In a conversation I had with Mark Wigley late November 1999, Mark was convinced that Scott Brown was very much responsible for the sudden change of tone in the last chapter of Complexity and Contradiction, saying there was even evidence of this within the Complexity and Contradiction manuscripts in the MoMA archives.

"there's never been a design that proved something"
One of the last events of my trip to Brussels, Belgium was a Thanksgiving dinner on Saturday night, 27 November, hosted by Elia Zenghelis and Eleni Gigantes. About half of the guests were some of the participants of Inside Density. During dinner I sat next to Mark Wigley (Princeton University, author of The Architecture of Deconstruction, keynote speaker at Inside Density), and across from Mark sat Hilde Heynen (Katholic University Leuven, author of Architecture and Modernity: a critique, scientific committee member of Inside Density), and across from me sat Eleni Kostika (one of the two Elenis).
At one point I head Mark Wigley say to Hilde Heynen that "there's never been a design that proved something." My immediate reaction was that that didn't sound right, so I jumped in and said that Le Corbusier's design of the unexecuted Palais des Congres proves Le Corbusier's 'promenade architecturale' formula. [What I should have said is that the Palais des Congres, when compared with the Villa Savoye, proves that Le Corbusier followed a promenade architecturale formula.] Wigley quickly retorted that the Palais des Congres design only demonstrates the promenade architecturale, it doesn't prove it. I think at that point it was time to get dessert, so the conversation ended there.

hello Hilde,
I also want to thank you for driving me back to my hotel after Elia's and Eleni's Thanksgiving dinner (which, by the way, is the USA's biggest reenactment feast).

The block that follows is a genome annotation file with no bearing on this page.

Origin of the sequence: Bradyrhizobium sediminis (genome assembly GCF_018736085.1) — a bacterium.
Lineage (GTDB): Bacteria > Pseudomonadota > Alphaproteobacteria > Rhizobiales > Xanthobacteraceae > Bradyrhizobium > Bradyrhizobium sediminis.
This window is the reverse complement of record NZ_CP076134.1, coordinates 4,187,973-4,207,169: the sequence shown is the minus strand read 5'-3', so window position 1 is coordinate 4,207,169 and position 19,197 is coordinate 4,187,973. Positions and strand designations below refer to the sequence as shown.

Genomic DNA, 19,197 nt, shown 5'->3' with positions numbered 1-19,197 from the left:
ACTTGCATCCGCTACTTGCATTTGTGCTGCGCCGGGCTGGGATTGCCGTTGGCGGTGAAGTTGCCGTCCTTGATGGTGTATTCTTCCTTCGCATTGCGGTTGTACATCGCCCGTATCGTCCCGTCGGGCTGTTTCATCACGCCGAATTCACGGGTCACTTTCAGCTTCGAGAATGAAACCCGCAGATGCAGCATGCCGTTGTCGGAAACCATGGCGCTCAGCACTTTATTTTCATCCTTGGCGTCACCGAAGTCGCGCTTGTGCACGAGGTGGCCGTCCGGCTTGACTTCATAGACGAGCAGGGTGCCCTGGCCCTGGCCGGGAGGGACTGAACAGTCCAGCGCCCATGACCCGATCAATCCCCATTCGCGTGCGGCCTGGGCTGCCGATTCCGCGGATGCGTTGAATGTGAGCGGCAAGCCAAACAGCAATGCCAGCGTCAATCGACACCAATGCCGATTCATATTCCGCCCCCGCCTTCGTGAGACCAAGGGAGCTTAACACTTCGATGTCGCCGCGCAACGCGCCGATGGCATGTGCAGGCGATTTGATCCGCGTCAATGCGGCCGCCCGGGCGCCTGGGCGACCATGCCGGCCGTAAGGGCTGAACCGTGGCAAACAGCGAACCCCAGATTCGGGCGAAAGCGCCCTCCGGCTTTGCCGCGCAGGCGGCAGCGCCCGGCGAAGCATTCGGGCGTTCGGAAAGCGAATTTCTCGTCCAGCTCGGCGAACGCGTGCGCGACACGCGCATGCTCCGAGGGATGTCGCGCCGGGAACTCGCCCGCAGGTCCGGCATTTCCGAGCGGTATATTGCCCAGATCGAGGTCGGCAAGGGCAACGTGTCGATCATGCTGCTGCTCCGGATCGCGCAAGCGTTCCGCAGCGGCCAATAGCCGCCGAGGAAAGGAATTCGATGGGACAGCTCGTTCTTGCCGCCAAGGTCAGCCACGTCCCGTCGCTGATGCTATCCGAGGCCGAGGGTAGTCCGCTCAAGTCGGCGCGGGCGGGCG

I really don't know Wigley, but fourteen years ago, he and I had a mostly private conversation over lunch (we both have a schizophrenic brother), and the next evening I sat next to him at a Zengelis/Gigantis Thanksgiving dinner party. Plus we talked about bidding at eBay in the car that was giving me a ride back to my hotel--he was slightly upset by usually being outbid on items he wanted, and I teased him that I got that item. As I'm thinking back to those conversations, it's kind of refreshing how much I'm able to remember about them. I started our first conversation by telling him that (because I knew he too was going to be at the conference) I decided to read something written by him in case I might meet him. I read "Untitled: The Housing of Gender." I told him I had to stop reading it because it was making me uncomfortably question too many things about my own 'housing' and 'gender'. He broadly smiled in agreement because I seem to have gotten exactly what the essay was about. And from there we just started talking about all kinds of stuff.

27 November 2016

Virtual Painting 357

Virtual Painting 368

Virtual Painting 411

27 November 2022   Sunday
While continuing to compile a chronological list of events in Francesco's life, I found several inconsistencies within the published material searched through thus far. There are two differing death dates: 10 January 1810 and 27 January 1810. There are two differing dates for the letter from Thomas Jenkins to Charles Townley: 20 November 1778 and 22 November 1778. There are two differing dates for Francesco's appointment as art agent for the Swedish Crown: 17 February 1783 and 28 March 1783. And there are two times given for Francesco's sale of two hundred antiquities to King Gustav III of Sweden: September 1784 and October 1784. None of these inconsistencies is especially critical, but the sets of varying information are a reality of Francesco's current biography.